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Gut Hyperpermeability

The gut is a major, potential portal of entry into the body for foreign antigens. Only its intact mucosal barrier protects the body from foreign antigen entry and systemic exposure.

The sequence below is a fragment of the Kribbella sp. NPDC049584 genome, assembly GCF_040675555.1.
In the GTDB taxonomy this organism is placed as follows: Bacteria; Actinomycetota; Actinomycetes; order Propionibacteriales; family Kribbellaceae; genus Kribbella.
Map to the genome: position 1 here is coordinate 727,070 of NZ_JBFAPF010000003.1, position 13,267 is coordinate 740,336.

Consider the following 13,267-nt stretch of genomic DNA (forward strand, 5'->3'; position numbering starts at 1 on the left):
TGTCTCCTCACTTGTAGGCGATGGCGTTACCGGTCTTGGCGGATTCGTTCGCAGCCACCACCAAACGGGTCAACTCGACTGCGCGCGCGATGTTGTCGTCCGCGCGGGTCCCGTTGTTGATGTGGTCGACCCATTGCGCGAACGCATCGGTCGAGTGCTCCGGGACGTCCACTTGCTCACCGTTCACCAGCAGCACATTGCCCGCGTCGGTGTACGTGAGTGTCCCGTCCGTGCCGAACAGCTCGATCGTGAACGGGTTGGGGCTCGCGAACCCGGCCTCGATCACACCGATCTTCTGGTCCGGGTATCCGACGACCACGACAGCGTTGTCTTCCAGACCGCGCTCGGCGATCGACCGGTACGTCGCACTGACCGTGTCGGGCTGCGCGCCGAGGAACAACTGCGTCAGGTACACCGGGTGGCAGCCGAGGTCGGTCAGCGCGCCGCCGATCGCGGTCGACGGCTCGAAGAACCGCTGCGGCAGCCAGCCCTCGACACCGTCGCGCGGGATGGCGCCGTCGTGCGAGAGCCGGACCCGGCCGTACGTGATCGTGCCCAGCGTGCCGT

This mucosal barrier is made up of non-immunological components (mucous coat, mucous membranes) working independently and in concert with the local mucosal immune system (secretory IgA, lymphoid elements in Peyer’s patches). Its effective functioning is peripherally assisted by a competent immune system (especially IgA production, RES function), specific hepatobiliary functions (Kupffer cell activation/phagocytosis, hepatocyte function, bile production and elimination), a healthy/balanced population of host-friendly microflora (roughly a 20-40/60-80 ratio of Gram negative to Gram positive with sufficient percent of Lactobacillus species), and optimal digestive processes (adequate HCI/pepsin and pancreatic digestive enzyme activity, optimal soluble fiber intake, low transit time). 

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